November 1, 2023
All Souls Day – All Faithful Departed – Ted Hackett
Today we are celebrating “All Souls Day”… In the Prayer Book it is called “All the Faithful Departed.” I prefer the old, Medieval term “All Souls” Because I don’t believe that our eternal future all depends on how faithful we are in this life. I know that sounds a little…well…Heretical But for now… let’s leave it at being faithful certainly helps! More about that later…
All Souls’ comes the day after All Saints’ Day… Hallowe’en is All Saints’ Eve… It is the celebration of what early medieval people believed about the dead… They thought the dead who were in an “Intermediate State”… That is those who were not good enough for Heaven but not bad enough for Hell… Came back in ghostly form on All Saints Eve to beg for our prayers… And if we didn’t take pity on them…they would play malicious tricks on us! It started in Ireland in the 19th century and came to this country with Irish immigrants. Which explains my Irish grandmother’s Hallowe’en superstitions!
But we have moved All Saints day… One of the Church’s four main Holy Days…which comes on November first… To the next Sunday after All Souls to make it easier for folks to get to Church… So we’ll do All Saints’ next Sunday… That’s convenient…but it disconnects Hallowe’en, All Saints’ and All Souls’ day… They really all go together… Because they all deal with the same thing…
October 29, 2023
Proper 25A – George Yandell
Today’s gospel has Jesus stating the great commandment of the Law: ‘You shall love the Lord your God with all your heart, and with all your soul, and with all your mind.’ In short- Love God totally with your whole self. He added, ‘A second is like it, ‘You shall love your neighbor as yourself’ and summed them up, ‘On these two commandments hang all the law and the prophets.’ It is striking that Jesus was asked for one command and delivered two. He doesn’t mean that loving neighbor is similar to the first command, but is of equal importance and inseparable from the first. To love God is to love neighbor and vice versa. [The 3 sentences above adapted from The New Interpreter’s Bible, vol.8, p. 426, Abingdon Press, 1994.] Love passionately.
When Christians use the word love with reference to God, to the deepest of human relationships, and toward the world, ‘love’ comes from the understanding of God’s nature as made known in Jesus. As it is revealed in the crucified and resurrected Jesus, we come to know love as unmotivated and unmanipulated, unconditional and unlimited. This love is not a feeling, but is commitment and action. [ibid. p. 425]
Loving this way is sacramental- love is to be the outward and visible sign of inward and spiritual grace-filled response to God loving us, and it’s demonstrated with actions of love to God and neighbor.
October 22, 2023
In Jesus’ day the people of Galilee had only recently come under Jerusalem’s rule. Previously they had not owed tithes & other dues to the temple. The peasants in Galilee had borne the brunt of repeated Roman conquests of Palestine, with major massacres in the areas of Nazareth, Magdala & Capernaum around the time of Jesus’ birth. After Herod the Great died in 4 BCE, the Romans had imposed his son Herod Antipas as ruler. He was the first ruler in history to live in Galilee. He pushed tax collections with rigor. He followed his father’s practice of massive building projects & constructed two new Galilean capital cities in a 20-year period. His construction efforts imposed a crushing economic drain on the peasants in Galilee precisely during the lifetime of Jesus. Radical Pharisees & other teachers spearheaded a refusal to render the Roman tribute, claiming that God was their true & only Lord & Master. These movements, along with the kingdom movement of Jesus, show that the ancient Israelite traditions of popular resistance & independence were very much alive in Judea & Galilee at the time of Jesus. (adapted from Jesus & Empire: The Kingdom of God & the New World Disorder, Richard Horsley, 2003, pp. 85-86.)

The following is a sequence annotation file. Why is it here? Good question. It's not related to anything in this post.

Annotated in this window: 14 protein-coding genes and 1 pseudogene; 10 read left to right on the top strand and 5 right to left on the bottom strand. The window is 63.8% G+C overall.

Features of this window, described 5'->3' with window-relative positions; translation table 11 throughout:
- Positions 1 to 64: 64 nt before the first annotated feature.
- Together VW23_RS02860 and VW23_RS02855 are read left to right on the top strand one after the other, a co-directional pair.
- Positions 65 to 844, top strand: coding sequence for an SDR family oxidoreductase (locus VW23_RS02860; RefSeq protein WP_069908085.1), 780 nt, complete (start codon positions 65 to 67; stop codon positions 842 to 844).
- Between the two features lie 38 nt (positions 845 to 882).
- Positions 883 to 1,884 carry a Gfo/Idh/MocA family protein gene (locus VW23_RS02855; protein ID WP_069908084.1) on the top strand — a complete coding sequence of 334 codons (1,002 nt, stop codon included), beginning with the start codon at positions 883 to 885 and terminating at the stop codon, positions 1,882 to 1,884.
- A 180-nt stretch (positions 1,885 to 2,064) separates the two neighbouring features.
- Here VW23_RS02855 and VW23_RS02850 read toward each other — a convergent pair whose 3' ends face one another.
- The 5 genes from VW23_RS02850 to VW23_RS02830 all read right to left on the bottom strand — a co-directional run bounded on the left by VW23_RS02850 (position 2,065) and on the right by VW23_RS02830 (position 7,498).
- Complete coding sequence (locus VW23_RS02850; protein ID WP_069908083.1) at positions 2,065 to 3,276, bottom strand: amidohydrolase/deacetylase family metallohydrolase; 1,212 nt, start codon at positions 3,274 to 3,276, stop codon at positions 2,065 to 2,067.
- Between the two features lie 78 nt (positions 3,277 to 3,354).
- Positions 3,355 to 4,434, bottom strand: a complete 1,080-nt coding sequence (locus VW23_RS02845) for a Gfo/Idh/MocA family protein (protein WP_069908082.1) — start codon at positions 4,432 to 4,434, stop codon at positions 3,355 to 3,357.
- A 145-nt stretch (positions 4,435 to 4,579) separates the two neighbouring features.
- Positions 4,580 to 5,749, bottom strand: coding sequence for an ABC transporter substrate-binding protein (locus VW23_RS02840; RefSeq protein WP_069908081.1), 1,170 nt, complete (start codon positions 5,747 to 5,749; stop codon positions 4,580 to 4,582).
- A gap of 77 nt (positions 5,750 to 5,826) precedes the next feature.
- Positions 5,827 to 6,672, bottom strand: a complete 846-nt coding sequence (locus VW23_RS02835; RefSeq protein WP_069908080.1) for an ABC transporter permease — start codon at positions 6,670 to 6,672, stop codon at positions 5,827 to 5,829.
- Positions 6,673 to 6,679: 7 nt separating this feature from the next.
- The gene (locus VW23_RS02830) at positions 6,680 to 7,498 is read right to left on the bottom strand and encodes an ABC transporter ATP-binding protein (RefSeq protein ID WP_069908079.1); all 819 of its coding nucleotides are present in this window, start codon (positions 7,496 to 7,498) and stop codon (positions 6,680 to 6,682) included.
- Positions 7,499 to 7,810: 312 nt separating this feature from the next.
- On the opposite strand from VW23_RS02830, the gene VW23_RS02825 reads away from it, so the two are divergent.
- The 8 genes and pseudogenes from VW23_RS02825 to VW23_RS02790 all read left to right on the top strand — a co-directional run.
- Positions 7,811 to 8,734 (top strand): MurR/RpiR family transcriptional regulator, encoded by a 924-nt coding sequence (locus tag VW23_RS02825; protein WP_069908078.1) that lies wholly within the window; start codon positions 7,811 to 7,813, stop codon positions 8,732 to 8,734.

Why don’t you pull out a coin or bill? What do you see? [LIBERTY- & In God we trust] & [e pluribus unum= out of many, one] & whose images? // The inscriptions &
October 15, 2023
St. Francis Propers – George Yandell
Often called the Parable of the Great Supper (Matthew 22:1-14), this gospel passage is difficult- all the invited guests refuse to come at the last minute. The King/host in turn rounds up a bunch of street people who never imagined themselves at the kind of party the host is throwing. As a parable of the Kingdom of Heaven, it suggests that the fellowship of Jesus is open to all sorts of folk, and the original guests invited to the wedding banquet who decided at the last minute not to attend (with puny excuses) are held accountable for killing the hosts’ slaves who carried the invitation. Matthew is using the parable as an allegory about the fellowship growing beyond the Galilean peasants who were the original 12 disciples to include all sorts and conditions of folks, many Gentiles as well as Jews. The growing fellowship of Jesus began to get push-back from the Jewish leaders who collaborated with the Roman occupation, and like Jesus, they put many to death in the decades that followed Jesus’ resurrection. It’s a very troubling message.
Read as an allegory about the history of salvation, God is the king who prepares a feast for God’s son. The king invites his subjects, Israel, to the banquet. They treat the invitations lightly or kill the king’s servants, the prophets. The king destroys their city, Jerusalem, and invites others (foreigners) to the feast. This story is alien to Jesus.